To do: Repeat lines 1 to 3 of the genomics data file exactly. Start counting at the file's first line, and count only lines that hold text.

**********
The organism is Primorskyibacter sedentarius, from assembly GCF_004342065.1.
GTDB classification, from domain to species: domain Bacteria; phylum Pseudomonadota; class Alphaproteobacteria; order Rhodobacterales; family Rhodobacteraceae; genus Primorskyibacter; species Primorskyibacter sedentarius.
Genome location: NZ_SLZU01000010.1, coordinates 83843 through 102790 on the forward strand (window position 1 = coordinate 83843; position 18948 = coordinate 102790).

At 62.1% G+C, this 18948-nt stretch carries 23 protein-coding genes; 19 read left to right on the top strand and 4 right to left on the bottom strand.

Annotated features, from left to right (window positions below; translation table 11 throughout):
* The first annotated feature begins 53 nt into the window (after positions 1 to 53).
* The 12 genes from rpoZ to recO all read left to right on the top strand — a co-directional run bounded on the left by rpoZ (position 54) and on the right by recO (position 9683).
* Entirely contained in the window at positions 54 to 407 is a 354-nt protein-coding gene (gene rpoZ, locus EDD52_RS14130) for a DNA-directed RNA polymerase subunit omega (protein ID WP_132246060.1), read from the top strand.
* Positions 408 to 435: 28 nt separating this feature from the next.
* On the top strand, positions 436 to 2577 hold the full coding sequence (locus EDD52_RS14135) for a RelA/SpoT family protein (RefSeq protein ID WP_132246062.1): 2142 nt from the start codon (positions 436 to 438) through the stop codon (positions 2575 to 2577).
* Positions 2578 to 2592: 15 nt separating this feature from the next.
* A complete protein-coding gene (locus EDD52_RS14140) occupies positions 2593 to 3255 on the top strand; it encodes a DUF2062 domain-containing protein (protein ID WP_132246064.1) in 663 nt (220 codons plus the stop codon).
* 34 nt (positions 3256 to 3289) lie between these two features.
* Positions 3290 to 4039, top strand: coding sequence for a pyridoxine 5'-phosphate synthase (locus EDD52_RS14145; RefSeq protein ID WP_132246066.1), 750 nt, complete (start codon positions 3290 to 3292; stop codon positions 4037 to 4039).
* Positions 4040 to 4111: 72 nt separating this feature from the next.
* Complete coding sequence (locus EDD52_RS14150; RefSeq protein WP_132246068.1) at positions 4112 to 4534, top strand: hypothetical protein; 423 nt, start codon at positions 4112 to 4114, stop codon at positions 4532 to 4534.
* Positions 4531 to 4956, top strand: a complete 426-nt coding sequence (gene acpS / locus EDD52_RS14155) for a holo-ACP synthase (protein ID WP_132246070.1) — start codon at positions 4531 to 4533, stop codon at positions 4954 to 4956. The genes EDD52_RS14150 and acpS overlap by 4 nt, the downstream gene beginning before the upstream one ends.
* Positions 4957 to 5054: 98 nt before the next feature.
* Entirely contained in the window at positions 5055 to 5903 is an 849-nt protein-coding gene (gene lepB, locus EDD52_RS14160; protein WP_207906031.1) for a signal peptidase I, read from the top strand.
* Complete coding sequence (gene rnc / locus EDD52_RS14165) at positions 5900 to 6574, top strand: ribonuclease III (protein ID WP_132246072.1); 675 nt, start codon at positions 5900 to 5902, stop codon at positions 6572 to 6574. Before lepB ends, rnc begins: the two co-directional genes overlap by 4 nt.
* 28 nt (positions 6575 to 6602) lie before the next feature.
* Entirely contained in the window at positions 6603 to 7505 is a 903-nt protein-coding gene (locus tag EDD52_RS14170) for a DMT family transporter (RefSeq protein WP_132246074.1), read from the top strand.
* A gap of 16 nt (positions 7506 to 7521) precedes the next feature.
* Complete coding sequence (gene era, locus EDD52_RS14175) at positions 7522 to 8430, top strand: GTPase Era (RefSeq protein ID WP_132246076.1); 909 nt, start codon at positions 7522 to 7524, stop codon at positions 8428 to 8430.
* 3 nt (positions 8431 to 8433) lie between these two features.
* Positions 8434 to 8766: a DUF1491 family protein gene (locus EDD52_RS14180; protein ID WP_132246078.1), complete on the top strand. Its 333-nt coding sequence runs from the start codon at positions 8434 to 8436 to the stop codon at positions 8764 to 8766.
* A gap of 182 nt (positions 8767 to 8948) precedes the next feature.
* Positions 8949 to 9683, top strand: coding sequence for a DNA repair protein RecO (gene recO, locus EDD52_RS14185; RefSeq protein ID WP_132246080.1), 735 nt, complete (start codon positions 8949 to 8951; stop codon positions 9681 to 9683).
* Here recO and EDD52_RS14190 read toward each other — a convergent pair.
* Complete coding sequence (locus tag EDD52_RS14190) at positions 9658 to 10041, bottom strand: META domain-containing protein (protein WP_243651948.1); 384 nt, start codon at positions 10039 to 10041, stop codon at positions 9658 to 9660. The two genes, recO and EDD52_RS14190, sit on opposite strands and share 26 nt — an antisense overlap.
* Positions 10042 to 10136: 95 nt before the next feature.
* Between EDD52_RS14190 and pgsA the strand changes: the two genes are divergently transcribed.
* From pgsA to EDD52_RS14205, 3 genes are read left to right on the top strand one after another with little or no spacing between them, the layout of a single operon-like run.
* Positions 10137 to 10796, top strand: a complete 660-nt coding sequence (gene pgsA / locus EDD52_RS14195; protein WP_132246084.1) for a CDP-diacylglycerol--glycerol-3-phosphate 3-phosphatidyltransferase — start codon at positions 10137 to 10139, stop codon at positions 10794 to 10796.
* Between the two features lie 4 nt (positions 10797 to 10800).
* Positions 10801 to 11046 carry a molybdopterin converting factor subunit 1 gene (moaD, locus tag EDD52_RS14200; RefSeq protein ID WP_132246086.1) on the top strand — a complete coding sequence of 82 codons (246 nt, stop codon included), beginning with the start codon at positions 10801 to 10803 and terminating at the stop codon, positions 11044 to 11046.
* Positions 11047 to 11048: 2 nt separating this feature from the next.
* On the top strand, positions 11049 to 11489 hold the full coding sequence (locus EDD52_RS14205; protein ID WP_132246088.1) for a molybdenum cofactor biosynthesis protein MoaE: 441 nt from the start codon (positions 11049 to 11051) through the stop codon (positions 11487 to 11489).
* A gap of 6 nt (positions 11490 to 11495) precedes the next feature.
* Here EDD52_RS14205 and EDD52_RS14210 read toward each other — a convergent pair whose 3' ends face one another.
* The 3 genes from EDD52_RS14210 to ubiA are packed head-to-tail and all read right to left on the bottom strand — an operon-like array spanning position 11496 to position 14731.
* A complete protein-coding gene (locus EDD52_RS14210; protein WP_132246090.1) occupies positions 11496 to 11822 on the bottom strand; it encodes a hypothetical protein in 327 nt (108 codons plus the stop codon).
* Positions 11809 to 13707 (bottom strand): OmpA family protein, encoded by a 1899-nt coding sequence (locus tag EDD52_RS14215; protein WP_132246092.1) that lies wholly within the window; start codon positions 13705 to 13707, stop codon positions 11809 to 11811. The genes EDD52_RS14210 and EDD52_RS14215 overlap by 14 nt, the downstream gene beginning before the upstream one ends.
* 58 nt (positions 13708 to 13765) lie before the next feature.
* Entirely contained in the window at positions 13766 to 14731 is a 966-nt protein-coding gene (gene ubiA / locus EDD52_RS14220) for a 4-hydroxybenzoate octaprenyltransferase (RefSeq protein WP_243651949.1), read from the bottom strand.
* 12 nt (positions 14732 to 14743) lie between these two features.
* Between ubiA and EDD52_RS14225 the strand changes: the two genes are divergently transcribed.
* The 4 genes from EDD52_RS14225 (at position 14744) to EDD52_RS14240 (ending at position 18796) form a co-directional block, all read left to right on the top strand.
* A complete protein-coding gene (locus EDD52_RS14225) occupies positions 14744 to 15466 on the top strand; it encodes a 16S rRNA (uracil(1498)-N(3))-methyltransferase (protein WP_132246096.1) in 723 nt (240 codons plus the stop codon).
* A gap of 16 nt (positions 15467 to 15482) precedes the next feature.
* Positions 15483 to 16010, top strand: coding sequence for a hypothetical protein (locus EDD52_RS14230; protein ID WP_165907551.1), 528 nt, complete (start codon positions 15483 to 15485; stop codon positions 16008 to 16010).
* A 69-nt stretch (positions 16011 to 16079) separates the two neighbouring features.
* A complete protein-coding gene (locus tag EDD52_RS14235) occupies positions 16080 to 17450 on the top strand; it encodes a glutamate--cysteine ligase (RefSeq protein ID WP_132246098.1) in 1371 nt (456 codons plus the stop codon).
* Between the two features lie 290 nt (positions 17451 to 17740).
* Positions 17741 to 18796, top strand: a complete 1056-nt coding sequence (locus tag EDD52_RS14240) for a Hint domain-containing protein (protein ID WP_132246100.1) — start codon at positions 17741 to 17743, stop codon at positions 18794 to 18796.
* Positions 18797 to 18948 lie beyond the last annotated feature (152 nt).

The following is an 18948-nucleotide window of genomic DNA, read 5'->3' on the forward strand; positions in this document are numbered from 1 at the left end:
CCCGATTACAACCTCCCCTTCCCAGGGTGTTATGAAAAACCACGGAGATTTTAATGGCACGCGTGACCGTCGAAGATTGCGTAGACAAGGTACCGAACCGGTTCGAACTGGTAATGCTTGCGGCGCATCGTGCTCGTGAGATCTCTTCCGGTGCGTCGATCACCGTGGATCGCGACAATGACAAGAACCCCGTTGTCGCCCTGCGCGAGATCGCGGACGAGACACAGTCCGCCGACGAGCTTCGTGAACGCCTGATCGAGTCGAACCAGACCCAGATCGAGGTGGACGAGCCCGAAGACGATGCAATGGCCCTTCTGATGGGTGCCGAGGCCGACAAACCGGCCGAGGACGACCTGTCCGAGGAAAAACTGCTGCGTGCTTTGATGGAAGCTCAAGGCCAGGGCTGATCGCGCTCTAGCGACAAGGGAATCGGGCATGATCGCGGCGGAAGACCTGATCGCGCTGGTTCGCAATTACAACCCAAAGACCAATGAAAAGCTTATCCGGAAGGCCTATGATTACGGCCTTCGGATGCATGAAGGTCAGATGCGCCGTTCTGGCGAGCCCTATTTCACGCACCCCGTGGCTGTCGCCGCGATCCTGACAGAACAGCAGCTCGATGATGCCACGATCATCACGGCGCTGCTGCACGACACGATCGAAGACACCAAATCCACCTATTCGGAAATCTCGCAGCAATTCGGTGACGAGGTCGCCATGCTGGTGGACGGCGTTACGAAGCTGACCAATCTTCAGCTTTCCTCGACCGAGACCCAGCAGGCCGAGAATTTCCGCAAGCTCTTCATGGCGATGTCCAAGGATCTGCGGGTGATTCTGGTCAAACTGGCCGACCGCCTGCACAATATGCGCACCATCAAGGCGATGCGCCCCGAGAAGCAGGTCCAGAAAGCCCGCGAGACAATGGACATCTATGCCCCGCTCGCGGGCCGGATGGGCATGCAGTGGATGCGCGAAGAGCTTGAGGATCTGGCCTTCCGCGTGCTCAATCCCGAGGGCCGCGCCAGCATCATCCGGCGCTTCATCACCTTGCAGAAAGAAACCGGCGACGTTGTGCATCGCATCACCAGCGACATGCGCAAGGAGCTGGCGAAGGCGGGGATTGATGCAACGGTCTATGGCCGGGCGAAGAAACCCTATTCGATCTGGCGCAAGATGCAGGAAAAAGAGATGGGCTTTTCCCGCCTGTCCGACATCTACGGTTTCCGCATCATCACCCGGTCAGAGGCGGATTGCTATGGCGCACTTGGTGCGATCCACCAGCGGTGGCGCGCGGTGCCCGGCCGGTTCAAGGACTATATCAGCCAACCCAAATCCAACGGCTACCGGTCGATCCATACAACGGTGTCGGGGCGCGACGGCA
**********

The organism is Primorskyibacter sedentarius, from assembly GCF_004342065.1.
GTDB classification, from domain to species: domain Bacteria; phylum Pseudomonadota; class Alphaproteobacteria; order Rhodobacterales; family Rhodobacteraceae; genus Primorskyibacter; species Primorskyibacter sedentarius.
Genome location: NZ_SLZU01000010.1, coordinates 83843 through 102790 on the forward strand (window position 1 = coordinate 83843; position 18948 = coordinate 102790).